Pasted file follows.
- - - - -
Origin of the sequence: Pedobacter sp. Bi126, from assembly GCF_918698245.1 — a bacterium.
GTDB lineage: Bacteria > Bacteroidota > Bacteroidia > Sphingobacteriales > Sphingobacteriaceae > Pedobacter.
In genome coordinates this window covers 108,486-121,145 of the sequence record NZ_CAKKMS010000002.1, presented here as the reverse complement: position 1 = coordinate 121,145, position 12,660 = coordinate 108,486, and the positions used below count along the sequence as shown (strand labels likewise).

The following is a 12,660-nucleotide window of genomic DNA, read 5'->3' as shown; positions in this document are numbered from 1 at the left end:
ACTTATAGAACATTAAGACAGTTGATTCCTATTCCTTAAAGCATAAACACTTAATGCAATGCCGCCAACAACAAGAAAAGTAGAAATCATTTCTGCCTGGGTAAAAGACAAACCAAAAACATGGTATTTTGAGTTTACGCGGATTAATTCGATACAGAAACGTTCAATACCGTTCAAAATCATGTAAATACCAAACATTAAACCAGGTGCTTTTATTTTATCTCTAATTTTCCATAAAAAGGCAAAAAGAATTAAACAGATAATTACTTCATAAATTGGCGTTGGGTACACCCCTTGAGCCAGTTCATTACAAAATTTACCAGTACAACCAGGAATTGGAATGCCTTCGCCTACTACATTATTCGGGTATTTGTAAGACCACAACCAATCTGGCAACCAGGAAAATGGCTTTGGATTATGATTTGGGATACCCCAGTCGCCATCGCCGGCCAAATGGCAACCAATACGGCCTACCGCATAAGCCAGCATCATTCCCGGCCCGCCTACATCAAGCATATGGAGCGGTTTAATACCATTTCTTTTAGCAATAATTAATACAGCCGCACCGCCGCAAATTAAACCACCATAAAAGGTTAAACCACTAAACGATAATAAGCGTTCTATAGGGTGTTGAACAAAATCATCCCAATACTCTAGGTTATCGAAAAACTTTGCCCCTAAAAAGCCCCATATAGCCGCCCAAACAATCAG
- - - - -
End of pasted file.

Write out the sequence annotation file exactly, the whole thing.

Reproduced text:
Origin of the sequence: Pedobacter sp. Bi126, from assembly GCF_918698245.1 — a bacterium.
GTDB lineage: Bacteria > Bacteroidota > Bacteroidia > Sphingobacteriales > Sphingobacteriaceae > Pedobacter.
In genome coordinates this window covers 108,486-121,145 of the sequence record NZ_CAKKMS010000002.1, presented here as the reverse complement: position 1 = coordinate 121,145, position 12,660 = coordinate 108,486, and the positions used below count along the sequence as shown (strand labels likewise).

The following is a 12,660-nucleotide window of genomic DNA, read 5'->3' as shown; positions in this document are numbered from 1 at the left end:
ACTTATAGAACATTAAGACAGTTGATTCCTATTCCTTAAAGCATAAACACTTAATGCAATGCCGCCAACAACAAGAAAAGTAGAAATCATTTCTGCCTGGGTAAAAGACAAACCAAAAACATGGTATTTTGAGTTTACGCGGATTAATTCGATACAGAAACGTTCAATACCGTTCAAAATCATGTAAATACCAAACATTAAACCAGGTGCTTTTATTTTATCTCTAATTTTCCATAAAAAGGCAAAAAGAATTAAACAGATAATTACTTCATAAATTGGCGTTGGGTACACCCCTTGAGCCAGTTCATTACAAAATTTACCAGTACAACCAGGAATTGGAATGCCTTCGCCTACTACATTATTCGGGTATTTGTAAGACCACAACCAATCTGGCAACCAGGAAAATGGCTTTGGATTATGATTTGGGATACCCCAGTCGCCATCGCCGGCCAAATGGCAACCAATACGGCCTACCGCATAAGCCAGCATCATTCCCGGCCCGCCTACATCAAGCATATGGAGCGGTTTAATACCATTTCTTTTAGCAATAATTAATACAGCCGCACCGCCGCAAATTAAACCACCATAAAAGGTTAAACCACTAAACGATAATAAGCGTTCTATAGGGTGTTGAACAAAATCATCCCAATACTCTAGGTTATCGAAAAACTTTGCCCCTAAAAAGCCCCATATAGCCGCCCAAACAATCAG